Tuesday, June 05, 2007

Judge Takes Hall Killer's Request For Bail Under Advisement

Jackson Circuit Court Judge Bill Vance did not reject the request for bail for one of the men accused of the hate crime killing of Aaron Hill as out of hand at a hearing yesterday. Instead, Judge Vance said he will take the request under advisement. The Seymour Tribune reports:

An 18-year-old man accused of beating a Crothersville man to death in April remains in custody today following a request for bail.

Jackson Circuit Court Judge Bill Vance took Coleman M. King’s request for a bond under advisement following a hearing Monday morning.

King is set to stand trial at 8:30 a.m. June 21 in circuit court for the beating death of Aaron C. “Shorty” Hall, 35, on the night of April 12 or in the early morning hours of April 13.

The two men had been drinking beer and whiskey at the home of Garrett L. Gray, 19, at 6420 S. 1025E, Crothersville, according to court documents. Both King and Gray face murder and voluntary manslaughter charges.

Another man, James Robert Hendricks, 21, Paris Crossing, is accused of helping dump Hall’s body in a ditch south of Crothersville and faces a charge of assisting a criminal. Gray faces a jury trial at 8:30 a.m. Oct. 16 in circuit court and is being held without bond, and Hendricks remains in jail as well in lieu of $25,000 bond. King is being represented by Scott County attorney Joe Payne.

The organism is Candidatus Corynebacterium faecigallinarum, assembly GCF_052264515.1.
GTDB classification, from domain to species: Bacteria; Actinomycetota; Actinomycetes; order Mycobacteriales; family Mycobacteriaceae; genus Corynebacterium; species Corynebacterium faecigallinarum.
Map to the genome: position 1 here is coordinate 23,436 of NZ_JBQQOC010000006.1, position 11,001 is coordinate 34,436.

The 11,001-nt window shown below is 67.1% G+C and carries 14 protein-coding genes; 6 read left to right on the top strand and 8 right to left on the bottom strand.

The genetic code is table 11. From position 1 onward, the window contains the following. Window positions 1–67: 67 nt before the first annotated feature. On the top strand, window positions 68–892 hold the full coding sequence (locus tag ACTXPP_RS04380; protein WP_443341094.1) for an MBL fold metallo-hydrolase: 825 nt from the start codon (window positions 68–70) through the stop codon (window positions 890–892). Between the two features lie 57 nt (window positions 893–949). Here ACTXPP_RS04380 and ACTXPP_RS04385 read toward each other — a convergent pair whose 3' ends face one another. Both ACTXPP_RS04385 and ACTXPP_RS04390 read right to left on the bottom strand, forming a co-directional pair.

I'm really having trouble with this one. King is scheduled for trial on June 21, a little more than two weeks away. He's accused of murder and voluntary manslaughter. He implicates himself in the killing according to the police affidavit. Why would you ask to bail out when your speedy trial request allows your case to be tried within 60 days of your arrest and only 17 days remain before your trial? And upon what possible basis could bail be granted to King under these circumstances?

1 comment:

Anonymous said...


This guy got through law school, right?

Come to think of it, he could be on the Marion County bench...some good judges there, but an inordinate number of nincompoops.

Any bail, let alone a small amount, is unthinkable, given the gruesome nature of the murder and attempts to hide the body.